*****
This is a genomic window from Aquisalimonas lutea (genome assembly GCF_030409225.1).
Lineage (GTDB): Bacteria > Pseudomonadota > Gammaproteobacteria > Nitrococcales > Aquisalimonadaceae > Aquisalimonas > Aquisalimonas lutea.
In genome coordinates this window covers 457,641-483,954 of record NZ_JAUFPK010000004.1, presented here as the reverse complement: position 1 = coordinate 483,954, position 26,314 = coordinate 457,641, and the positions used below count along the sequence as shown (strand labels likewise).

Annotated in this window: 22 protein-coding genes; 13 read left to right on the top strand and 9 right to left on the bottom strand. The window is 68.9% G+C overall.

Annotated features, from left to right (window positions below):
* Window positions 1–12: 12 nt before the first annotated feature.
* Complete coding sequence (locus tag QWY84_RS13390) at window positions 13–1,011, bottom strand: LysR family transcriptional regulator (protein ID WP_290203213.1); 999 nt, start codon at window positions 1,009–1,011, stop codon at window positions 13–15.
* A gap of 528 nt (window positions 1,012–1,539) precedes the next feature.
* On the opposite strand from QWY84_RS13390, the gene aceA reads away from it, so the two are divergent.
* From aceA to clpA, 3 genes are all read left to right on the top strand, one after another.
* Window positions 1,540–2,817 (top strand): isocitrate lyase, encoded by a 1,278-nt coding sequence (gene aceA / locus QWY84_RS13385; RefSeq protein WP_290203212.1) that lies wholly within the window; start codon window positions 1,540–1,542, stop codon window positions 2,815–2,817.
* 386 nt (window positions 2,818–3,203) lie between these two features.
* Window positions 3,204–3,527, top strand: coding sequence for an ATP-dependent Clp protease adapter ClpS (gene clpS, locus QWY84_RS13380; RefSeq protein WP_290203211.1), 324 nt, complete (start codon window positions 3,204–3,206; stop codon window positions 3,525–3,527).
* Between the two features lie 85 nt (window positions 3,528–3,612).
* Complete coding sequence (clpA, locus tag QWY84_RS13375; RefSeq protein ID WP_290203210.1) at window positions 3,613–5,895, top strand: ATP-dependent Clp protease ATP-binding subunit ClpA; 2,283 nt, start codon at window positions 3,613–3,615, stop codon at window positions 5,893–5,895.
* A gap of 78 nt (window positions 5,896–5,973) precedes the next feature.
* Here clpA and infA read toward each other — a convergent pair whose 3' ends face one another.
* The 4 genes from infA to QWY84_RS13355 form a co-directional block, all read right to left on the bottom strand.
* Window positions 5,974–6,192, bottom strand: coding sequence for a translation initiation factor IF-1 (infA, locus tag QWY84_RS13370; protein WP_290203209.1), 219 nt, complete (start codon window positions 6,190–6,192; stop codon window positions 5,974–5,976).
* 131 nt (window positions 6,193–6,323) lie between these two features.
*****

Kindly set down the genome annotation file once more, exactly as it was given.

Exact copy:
This is a genomic window from Aquisalimonas lutea (genome assembly GCF_030409225.1).
Lineage (GTDB): Bacteria > Pseudomonadota > Gammaproteobacteria > Nitrococcales > Aquisalimonadaceae > Aquisalimonas > Aquisalimonas lutea.
In genome coordinates this window covers 457,641-483,954 of record NZ_JAUFPK010000004.1, presented here as the reverse complement: position 1 = coordinate 483,954, position 26,314 = coordinate 457,641, and the positions used below count along the sequence as shown (strand labels likewise).

Annotated in this window: 22 protein-coding genes; 13 read left to right on the top strand and 9 right to left on the bottom strand. The window is 68.9% G+C overall.

Annotated features, from left to right (window positions below):
* Window positions 1–12: 12 nt before the first annotated feature.
* Complete coding sequence (locus tag QWY84_RS13390) at window positions 13–1,011, bottom strand: LysR family transcriptional regulator (protein ID WP_290203213.1); 999 nt, start codon at window positions 1,009–1,011, stop codon at window positions 13–15.
* A gap of 528 nt (window positions 1,012–1,539) precedes the next feature.
* On the opposite strand from QWY84_RS13390, the gene aceA reads away from it, so the two are divergent.
* From aceA to clpA, 3 genes are all read left to right on the top strand, one after another.
* Window positions 1,540–2,817 (top strand): isocitrate lyase, encoded by a 1,278-nt coding sequence (gene aceA / locus QWY84_RS13385; RefSeq protein WP_290203212.1) that lies wholly within the window; start codon window positions 1,540–1,542, stop codon window positions 2,815–2,817.
* 386 nt (window positions 2,818–3,203) lie between these two features.
* Window positions 3,204–3,527, top strand: coding sequence for an ATP-dependent Clp protease adapter ClpS (gene clpS, locus QWY84_RS13380; RefSeq protein WP_290203211.1), 324 nt, complete (start codon window positions 3,204–3,206; stop codon window positions 3,525–3,527).
* Between the two features lie 85 nt (window positions 3,528–3,612).
* Complete coding sequence (clpA, locus tag QWY84_RS13375; RefSeq protein ID WP_290203210.1) at window positions 3,613–5,895, top strand: ATP-dependent Clp protease ATP-binding subunit ClpA; 2,283 nt, start codon at window positions 3,613–3,615, stop codon at window positions 5,893–5,895.
* A gap of 78 nt (window positions 5,896–5,973) precedes the next feature.
* Here clpA and infA read toward each other — a convergent pair whose 3' ends face one another.
* The 4 genes from infA to QWY84_RS13355 form a co-directional block, all read right to left on the bottom strand.
* Window positions 5,974–6,192, bottom strand: coding sequence for a translation initiation factor IF-1 (infA, locus tag QWY84_RS13370; protein WP_290203209.1), 219 nt, complete (start codon window positions 6,190–6,192; stop codon window positions 5,974–5,976).
* 131 nt (window positions 6,193–6,323) lie between these two features.